Her mother worked as a housewife, her father as a construction worker and carpenter. She saw her mother all the time, but her father was often busy, so that she did not see him as often as she would have liked.

She had a sister, Dottie, and a brother, James, whom everyone called Jimbo. They were both older than she. And then there were Bill and Davey, her two younger brothers.

They lived in the section of Murfreesboro known as Walter Hill. They had a garden and trees to climb. They were not rich, but they were not poor either, and none of the children ever lacked for food and clothing. It was not a bad childhood. She would never claim that she had been deprived.

His first school was Fort McHenry Elementary, and from the very beginning he was the class clown. He loved to tell jokes and rib the teachers. And once, when one of them asked him a question he couldn’t answer, he broke the other kids up when he told her that if he’d already known the answer, he wouldn’t have been in school in the first place.

It was the girls he liked to rib the most, and often, during recess, he’d go down to the pond and bring back a few baby frogs to scare them with. They’d scream wildly when he came up suddenly and stuck one of the frogs in their faces. It made him laugh and laugh.

Like all the other children in her neighborhood, she attended the Walter Hill School from 8:30 to 2:45, then played throughout the remainder of the afternoon. It might have gone on like that forever. It was even getting better for a while. Her father had started his own construction company in 1973. He was making good money, between two hundred fifty and three hundred dollars a week. Sometimes he drank a little, and most of the time he seemed far away, but he never said harsh things or lifted his hand against her. The drinking didn’t really matter, she loved him anyway.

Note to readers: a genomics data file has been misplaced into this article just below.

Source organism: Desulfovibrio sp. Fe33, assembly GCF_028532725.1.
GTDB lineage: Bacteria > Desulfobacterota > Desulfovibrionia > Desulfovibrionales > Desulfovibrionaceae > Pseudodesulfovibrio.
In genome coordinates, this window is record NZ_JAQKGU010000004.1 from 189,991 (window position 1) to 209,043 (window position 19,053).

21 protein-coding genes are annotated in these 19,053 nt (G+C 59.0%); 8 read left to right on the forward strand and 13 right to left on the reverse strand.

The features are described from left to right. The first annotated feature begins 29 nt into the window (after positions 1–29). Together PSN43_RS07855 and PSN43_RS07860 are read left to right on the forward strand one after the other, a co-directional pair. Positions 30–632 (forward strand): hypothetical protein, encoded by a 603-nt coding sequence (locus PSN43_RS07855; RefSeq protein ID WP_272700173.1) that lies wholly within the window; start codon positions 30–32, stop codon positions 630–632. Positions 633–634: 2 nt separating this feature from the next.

When he was in the fifth grade, one of the teachers slapped his behind for hanging out the window and he went tumbling to the ground. The kids laughed hysterically, and he played it to the hilt. A few weeks later, feeling his oats, he talked back to the principal, which landed him in trouble, but only for a while.

The Christmas of 1973 was the one she would always remember. Her sister Dottie got a little pink Cinderella watch. Bill got an orange bicycle and Jimbo got a little Honda motorcycle.

As for her, she sat quietly and watched the other children tear open their presents. Then her father came over, sat down on the floor with her, and helped her open her presents. One was a little blond-headed doll with a pink polka-dot body. The doll talked when the string behind its head was pulled. The box said its name was Drowsey. She never changed the name. She also got a “Tote-a-Tune,” a little red keyboard with a strap around it. It used batteries and came with a book of songs. It made her laugh when her father showed her how to play it because his hands were too big and his fingers wouldn’t fit the keys.

As the years passed, these two toys became her most precious possessions, the only things she ever owned with which she would not part.

In seventh grade, he started picking up girls and taking them to the pool. Other people had a tendency to show up, too, once they heard that he was there. It got so the pool owner would let him in free just so the other people would show up and pay the entrance charge. A funny guy, a prankster, someone with a great sense of humor, always attracted a large, admiring crowd.

One Saturday night in March of 1974, when she was nine years old, her father mounted a motorcycle and headed down the road. He’d been drinking, and he made a mistake, perhaps no more than a tiny miscalculation, but enough to slam him into the highway guardrail. He rode it for a hundred feet before it spun into the air and hurled him to the pavement. When they told her he was dead, she could hardly believe it. She had always been the quiet one, but for a long time after that, she seemed to turn to stone.

PART

ONE

UNKNOWN

VOICES

CHAPTER

1

City of Seven Hills